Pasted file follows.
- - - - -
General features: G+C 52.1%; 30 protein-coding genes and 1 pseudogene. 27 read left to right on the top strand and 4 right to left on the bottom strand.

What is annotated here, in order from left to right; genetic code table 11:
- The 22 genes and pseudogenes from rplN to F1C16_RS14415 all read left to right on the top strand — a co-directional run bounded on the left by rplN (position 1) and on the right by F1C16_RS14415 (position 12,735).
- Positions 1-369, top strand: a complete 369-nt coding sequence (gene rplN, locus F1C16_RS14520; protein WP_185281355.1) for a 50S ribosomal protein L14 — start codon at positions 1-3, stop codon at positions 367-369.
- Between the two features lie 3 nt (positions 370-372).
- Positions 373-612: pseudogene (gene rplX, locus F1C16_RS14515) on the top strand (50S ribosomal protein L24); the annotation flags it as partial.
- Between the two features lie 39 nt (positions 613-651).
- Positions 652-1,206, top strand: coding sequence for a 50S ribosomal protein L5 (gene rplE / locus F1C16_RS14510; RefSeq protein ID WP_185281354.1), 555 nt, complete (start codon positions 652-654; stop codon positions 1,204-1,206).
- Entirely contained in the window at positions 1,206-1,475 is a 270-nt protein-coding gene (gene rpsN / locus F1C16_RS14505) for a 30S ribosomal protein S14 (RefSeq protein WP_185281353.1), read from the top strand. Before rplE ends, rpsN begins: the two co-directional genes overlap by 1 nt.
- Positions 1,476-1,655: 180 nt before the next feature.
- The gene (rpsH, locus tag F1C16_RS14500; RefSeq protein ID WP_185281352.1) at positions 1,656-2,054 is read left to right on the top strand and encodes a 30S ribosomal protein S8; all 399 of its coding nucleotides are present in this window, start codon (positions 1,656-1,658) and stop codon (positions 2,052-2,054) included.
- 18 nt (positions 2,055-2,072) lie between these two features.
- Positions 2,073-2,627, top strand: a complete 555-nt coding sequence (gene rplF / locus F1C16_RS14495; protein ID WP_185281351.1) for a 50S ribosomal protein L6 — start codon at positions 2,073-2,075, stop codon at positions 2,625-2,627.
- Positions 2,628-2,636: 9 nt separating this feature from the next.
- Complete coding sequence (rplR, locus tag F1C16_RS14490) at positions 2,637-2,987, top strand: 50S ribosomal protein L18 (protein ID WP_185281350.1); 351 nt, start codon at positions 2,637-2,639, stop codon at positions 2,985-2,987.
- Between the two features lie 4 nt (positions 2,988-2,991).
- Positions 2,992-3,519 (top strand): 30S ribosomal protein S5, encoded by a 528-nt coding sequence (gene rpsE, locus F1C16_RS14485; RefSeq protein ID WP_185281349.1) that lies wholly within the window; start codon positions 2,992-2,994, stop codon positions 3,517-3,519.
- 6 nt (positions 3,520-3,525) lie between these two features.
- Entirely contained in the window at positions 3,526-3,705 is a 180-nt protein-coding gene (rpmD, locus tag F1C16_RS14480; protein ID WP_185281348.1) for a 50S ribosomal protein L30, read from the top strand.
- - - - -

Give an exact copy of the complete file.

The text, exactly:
General features: G+C 52.1%; 30 protein-coding genes and 1 pseudogene. 27 read left to right on the top strand and 4 right to left on the bottom strand.

What is annotated here, in order from left to right; genetic code table 11:
- The 22 genes and pseudogenes from rplN to F1C16_RS14415 all read left to right on the top strand — a co-directional run bounded on the left by rplN (position 1) and on the right by F1C16_RS14415 (position 12,735).
- Positions 1-369, top strand: a complete 369-nt coding sequence (gene rplN, locus F1C16_RS14520; protein WP_185281355.1) for a 50S ribosomal protein L14 — start codon at positions 1-3, stop codon at positions 367-369.
- Between the two features lie 3 nt (positions 370-372).
- Positions 373-612: pseudogene (gene rplX, locus F1C16_RS14515) on the top strand (50S ribosomal protein L24); the annotation flags it as partial.
- Between the two features lie 39 nt (positions 613-651).
- Positions 652-1,206, top strand: coding sequence for a 50S ribosomal protein L5 (gene rplE / locus F1C16_RS14510; RefSeq protein ID WP_185281354.1), 555 nt, complete (start codon positions 652-654; stop codon positions 1,204-1,206).
- Entirely contained in the window at positions 1,206-1,475 is a 270-nt protein-coding gene (gene rpsN / locus F1C16_RS14505) for a 30S ribosomal protein S14 (RefSeq protein WP_185281353.1), read from the top strand. Before rplE ends, rpsN begins: the two co-directional genes overlap by 1 nt.
- Positions 1,476-1,655: 180 nt before the next feature.
- The gene (rpsH, locus tag F1C16_RS14500; RefSeq protein ID WP_185281352.1) at positions 1,656-2,054 is read left to right on the top strand and encodes a 30S ribosomal protein S8; all 399 of its coding nucleotides are present in this window, start codon (positions 1,656-1,658) and stop codon (positions 2,052-2,054) included.
- 18 nt (positions 2,055-2,072) lie between these two features.
- Positions 2,073-2,627, top strand: a complete 555-nt coding sequence (gene rplF / locus F1C16_RS14495; protein ID WP_185281351.1) for a 50S ribosomal protein L6 — start codon at positions 2,073-2,075, stop codon at positions 2,625-2,627.
- Positions 2,628-2,636: 9 nt separating this feature from the next.
- Complete coding sequence (rplR, locus tag F1C16_RS14490) at positions 2,637-2,987, top strand: 50S ribosomal protein L18 (protein ID WP_185281350.1); 351 nt, start codon at positions 2,637-2,639, stop codon at positions 2,985-2,987.
- Between the two features lie 4 nt (positions 2,988-2,991).
- Positions 2,992-3,519 (top strand): 30S ribosomal protein S5, encoded by a 528-nt coding sequence (gene rpsE, locus F1C16_RS14485; RefSeq protein ID WP_185281349.1) that lies wholly within the window; start codon positions 2,992-2,994, stop codon positions 3,517-3,519.
- 6 nt (positions 3,520-3,525) lie between these two features.
- Entirely contained in the window at positions 3,526-3,705 is a 180-nt protein-coding gene (rpmD, locus tag F1C16_RS14480; protein ID WP_185281348.1) for a 50S ribosomal protein L30, read from the top strand.